A parking spot is unoccupied 1/3 of the time... But, you find it empty for nine consecutive days in a row.

Find the probability that it will be empty on the tenth day.

Read more: http://www.businessinsider.com/8-mind-bending-interview-questions-that-google-asks-its-engineers-2012-7?op=1#ixzz2zVa8Qb8w

The answer is 2/3 but I can't figure out how that is possible. It should be 1/3 instead.

  • $\begingroup$ answer should be 1/3 $\endgroup$ Apr 9, 2016 at 12:37

4 Answers 4


After actually reading through that article (a painful experience considering that the author clearly doesn't know enough about the subject material to write precise explanations or complete descriptions of the questions), it is obvious that he got the wording mixed up. He would have meant either "the space is occupied $1/3$ of the time" or "the answer is still $1/3$."

But I would take this a step further: there is an underlying assumption being made that the probability of the space being occupied on any given day is independent of whether it was occupied on a previous day. The expected value of the proportion of days on which it is unoccupied may be $p$, but if individual days are not independent of each other (which is a valid model, since for example, weekends might be different than weekdays), then the conditional probability is no longer memoryless and you might use a Markov chain model, for instance.


It must be a typo, since the source says "still 2/3." It should say "still 1/3." The interview question is testing whether you fall for the gambler's falacy.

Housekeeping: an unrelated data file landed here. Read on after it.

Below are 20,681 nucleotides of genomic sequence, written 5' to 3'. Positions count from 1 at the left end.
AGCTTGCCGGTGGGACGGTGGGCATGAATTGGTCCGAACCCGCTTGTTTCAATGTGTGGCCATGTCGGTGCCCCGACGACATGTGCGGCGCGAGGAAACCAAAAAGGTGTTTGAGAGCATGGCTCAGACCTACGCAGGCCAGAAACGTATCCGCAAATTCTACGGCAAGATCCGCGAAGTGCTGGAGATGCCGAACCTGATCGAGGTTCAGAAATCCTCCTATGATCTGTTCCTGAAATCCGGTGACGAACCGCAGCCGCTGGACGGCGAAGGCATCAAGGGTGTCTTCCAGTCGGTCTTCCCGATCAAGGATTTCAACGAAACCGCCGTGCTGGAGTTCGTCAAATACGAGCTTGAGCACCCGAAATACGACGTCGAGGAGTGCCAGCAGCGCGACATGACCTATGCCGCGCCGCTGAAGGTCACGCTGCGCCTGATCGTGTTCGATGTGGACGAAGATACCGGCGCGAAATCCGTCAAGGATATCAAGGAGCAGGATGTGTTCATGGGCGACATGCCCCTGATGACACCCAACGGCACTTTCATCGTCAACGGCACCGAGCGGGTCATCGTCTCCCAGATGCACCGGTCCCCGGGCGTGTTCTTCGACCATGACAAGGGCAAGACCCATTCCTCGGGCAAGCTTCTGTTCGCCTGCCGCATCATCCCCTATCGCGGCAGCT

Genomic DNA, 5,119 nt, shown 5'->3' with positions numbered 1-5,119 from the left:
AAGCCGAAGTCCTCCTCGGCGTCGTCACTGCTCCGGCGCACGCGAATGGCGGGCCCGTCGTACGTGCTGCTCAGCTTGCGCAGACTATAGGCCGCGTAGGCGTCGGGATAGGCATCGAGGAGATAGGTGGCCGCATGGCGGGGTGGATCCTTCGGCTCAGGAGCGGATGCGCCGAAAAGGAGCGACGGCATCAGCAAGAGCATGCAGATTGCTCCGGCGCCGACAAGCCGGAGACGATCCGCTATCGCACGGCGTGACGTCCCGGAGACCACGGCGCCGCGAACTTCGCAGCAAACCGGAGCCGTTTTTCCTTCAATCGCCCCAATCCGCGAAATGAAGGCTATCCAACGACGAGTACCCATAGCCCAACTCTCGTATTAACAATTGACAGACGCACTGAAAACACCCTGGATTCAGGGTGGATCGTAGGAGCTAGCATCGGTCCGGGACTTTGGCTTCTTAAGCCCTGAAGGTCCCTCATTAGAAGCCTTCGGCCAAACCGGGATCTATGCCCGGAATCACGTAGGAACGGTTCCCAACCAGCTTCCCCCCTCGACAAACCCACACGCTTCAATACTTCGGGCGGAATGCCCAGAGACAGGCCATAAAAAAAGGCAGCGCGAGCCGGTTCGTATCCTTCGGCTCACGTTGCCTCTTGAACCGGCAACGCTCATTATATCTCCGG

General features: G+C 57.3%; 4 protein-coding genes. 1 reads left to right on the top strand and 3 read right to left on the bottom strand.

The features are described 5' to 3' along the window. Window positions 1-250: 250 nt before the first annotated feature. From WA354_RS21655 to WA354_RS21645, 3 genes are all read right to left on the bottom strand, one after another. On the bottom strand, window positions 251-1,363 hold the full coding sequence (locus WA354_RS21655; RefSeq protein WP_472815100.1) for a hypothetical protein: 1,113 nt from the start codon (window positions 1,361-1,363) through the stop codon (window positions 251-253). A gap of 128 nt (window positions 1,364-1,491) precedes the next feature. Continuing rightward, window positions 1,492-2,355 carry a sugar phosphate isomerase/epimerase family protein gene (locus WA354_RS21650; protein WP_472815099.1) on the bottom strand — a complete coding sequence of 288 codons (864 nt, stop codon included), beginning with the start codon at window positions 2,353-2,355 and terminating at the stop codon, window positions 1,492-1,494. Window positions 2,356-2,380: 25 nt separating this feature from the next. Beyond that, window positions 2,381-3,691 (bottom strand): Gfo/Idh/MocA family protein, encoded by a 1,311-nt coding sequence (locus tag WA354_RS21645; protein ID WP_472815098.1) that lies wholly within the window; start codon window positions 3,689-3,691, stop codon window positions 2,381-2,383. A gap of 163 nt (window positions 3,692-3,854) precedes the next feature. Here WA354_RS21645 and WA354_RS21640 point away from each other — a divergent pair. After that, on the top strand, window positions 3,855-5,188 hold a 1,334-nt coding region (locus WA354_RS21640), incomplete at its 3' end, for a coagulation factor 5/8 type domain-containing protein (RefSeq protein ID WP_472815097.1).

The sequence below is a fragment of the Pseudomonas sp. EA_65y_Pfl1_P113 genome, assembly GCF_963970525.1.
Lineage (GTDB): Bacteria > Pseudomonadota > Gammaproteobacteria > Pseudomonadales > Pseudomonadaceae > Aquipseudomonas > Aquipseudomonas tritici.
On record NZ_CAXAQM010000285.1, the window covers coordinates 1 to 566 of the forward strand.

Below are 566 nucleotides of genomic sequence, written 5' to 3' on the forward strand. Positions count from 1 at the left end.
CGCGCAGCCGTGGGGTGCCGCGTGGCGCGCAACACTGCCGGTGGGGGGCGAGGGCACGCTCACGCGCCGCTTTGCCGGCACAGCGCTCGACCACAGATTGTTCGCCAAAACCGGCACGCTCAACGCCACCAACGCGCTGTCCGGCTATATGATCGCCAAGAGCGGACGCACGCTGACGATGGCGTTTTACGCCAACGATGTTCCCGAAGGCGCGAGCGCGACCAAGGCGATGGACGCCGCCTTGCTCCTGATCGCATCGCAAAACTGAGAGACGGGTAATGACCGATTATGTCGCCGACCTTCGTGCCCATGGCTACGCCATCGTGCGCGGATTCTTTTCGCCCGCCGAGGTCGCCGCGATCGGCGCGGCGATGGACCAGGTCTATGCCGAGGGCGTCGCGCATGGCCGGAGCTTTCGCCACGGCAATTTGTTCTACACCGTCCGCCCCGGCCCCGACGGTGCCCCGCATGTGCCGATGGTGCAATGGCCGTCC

The question was taken from this site, which says

What is the probability of finding the parking lot empty?

The probability of finding the parking slot occupied is 1/3. You find it empty for 9 consecutive days. Find the probability that it will be empty on the 10th day.

Rather than the source which says

A parking spot is unoccupied 1/3 of the time...

So the site didn't get the answer wrong so much as the question itself.

  • $\begingroup$ Nicely researched! $\endgroup$
    – hardmath
    Apr 21, 2014 at 11:19
  • $\begingroup$ Which of course raises the question if you're just going to straight lift material from another site, why bother editing it? Ctrl+C, Ctrl+V. $\endgroup$
    – Kyle Hale
    Apr 21, 2014 at 18:40

The answer is 2/3

The problem is defined as follows: if the probability of being occupied for one day is 1/3, then P(C) = 1/3, thus the probability of not being occupied is P(~C) = 2/3, let us make it easier by naming if P(F) = P(~C) {probability of being free}

The probability of being not occupied (free) for n consequence days is P(Fn) = (2/3)^n

i.e. Probability of being free for 2 consequence days = 4/9, for 10 consequence days = (2/3)^10, and for 9 days = (2/3)^9

Now the problem asks about the probability of being free for the 10th day GIVEN that it is free for 9 consequence days. that is:

P(F_10 | F_9) = P(F_10)/P(F_9) = (2/3)^10 / (2/3)^9 = 2/3

Please let me know if you find a mistake in my answer.


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